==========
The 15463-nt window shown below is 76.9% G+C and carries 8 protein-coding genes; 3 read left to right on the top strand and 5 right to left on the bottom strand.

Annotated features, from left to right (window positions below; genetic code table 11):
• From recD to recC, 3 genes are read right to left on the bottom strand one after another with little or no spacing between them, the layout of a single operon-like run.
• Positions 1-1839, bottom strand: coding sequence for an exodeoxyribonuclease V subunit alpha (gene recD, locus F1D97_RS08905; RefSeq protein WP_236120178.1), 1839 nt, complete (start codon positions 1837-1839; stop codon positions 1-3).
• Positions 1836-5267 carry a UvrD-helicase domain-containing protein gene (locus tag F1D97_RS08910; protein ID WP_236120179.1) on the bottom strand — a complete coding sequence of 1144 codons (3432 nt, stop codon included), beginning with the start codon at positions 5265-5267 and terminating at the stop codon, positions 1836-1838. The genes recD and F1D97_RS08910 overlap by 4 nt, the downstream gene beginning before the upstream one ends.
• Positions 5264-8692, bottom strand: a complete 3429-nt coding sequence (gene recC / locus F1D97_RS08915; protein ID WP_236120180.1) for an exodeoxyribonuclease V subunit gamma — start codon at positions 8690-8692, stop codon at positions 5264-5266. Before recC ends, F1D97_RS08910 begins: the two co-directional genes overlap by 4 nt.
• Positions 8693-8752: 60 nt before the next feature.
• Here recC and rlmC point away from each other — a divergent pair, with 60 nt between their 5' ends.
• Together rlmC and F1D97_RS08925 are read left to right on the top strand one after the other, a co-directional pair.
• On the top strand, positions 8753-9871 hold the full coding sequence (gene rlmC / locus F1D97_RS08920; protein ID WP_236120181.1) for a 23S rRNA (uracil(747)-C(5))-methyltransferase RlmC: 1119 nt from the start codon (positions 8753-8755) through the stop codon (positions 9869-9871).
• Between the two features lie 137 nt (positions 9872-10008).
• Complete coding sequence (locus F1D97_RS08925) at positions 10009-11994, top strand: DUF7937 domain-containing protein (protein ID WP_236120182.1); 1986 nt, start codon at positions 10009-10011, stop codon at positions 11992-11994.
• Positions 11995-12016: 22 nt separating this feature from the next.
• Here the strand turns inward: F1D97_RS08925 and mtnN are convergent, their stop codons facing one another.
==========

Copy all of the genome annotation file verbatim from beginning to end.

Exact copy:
The 15463-nt window shown below is 76.9% G+C and carries 8 protein-coding genes; 3 read left to right on the top strand and 5 right to left on the bottom strand.

Annotated features, from left to right (window positions below; genetic code table 11):
• From recD to recC, 3 genes are read right to left on the bottom strand one after another with little or no spacing between them, the layout of a single operon-like run.
• Positions 1-1839, bottom strand: coding sequence for an exodeoxyribonuclease V subunit alpha (gene recD, locus F1D97_RS08905; RefSeq protein WP_236120178.1), 1839 nt, complete (start codon positions 1837-1839; stop codon positions 1-3).
• Positions 1836-5267 carry a UvrD-helicase domain-containing protein gene (locus tag F1D97_RS08910; protein ID WP_236120179.1) on the bottom strand — a complete coding sequence of 1144 codons (3432 nt, stop codon included), beginning with the start codon at positions 5265-5267 and terminating at the stop codon, positions 1836-1838. The genes recD and F1D97_RS08910 overlap by 4 nt, the downstream gene beginning before the upstream one ends.
• Positions 5264-8692, bottom strand: a complete 3429-nt coding sequence (gene recC / locus F1D97_RS08915; protein ID WP_236120180.1) for an exodeoxyribonuclease V subunit gamma — start codon at positions 8690-8692, stop codon at positions 5264-5266. Before recC ends, F1D97_RS08910 begins: the two co-directional genes overlap by 4 nt.
• Positions 8693-8752: 60 nt before the next feature.
• Here recC and rlmC point away from each other — a divergent pair, with 60 nt between their 5' ends.
• Together rlmC and F1D97_RS08925 are read left to right on the top strand one after the other, a co-directional pair.
• On the top strand, positions 8753-9871 hold the full coding sequence (gene rlmC / locus F1D97_RS08920; protein ID WP_236120181.1) for a 23S rRNA (uracil(747)-C(5))-methyltransferase RlmC: 1119 nt from the start codon (positions 8753-8755) through the stop codon (positions 9869-9871).
• Between the two features lie 137 nt (positions 9872-10008).
• Complete coding sequence (locus F1D97_RS08925) at positions 10009-11994, top strand: DUF7937 domain-containing protein (protein ID WP_236120182.1); 1986 nt, start codon at positions 10009-10011, stop codon at positions 11992-11994.
• Positions 11995-12016: 22 nt separating this feature from the next.
• Here the strand turns inward: F1D97_RS08925 and mtnN are convergent, their stop codons facing one another.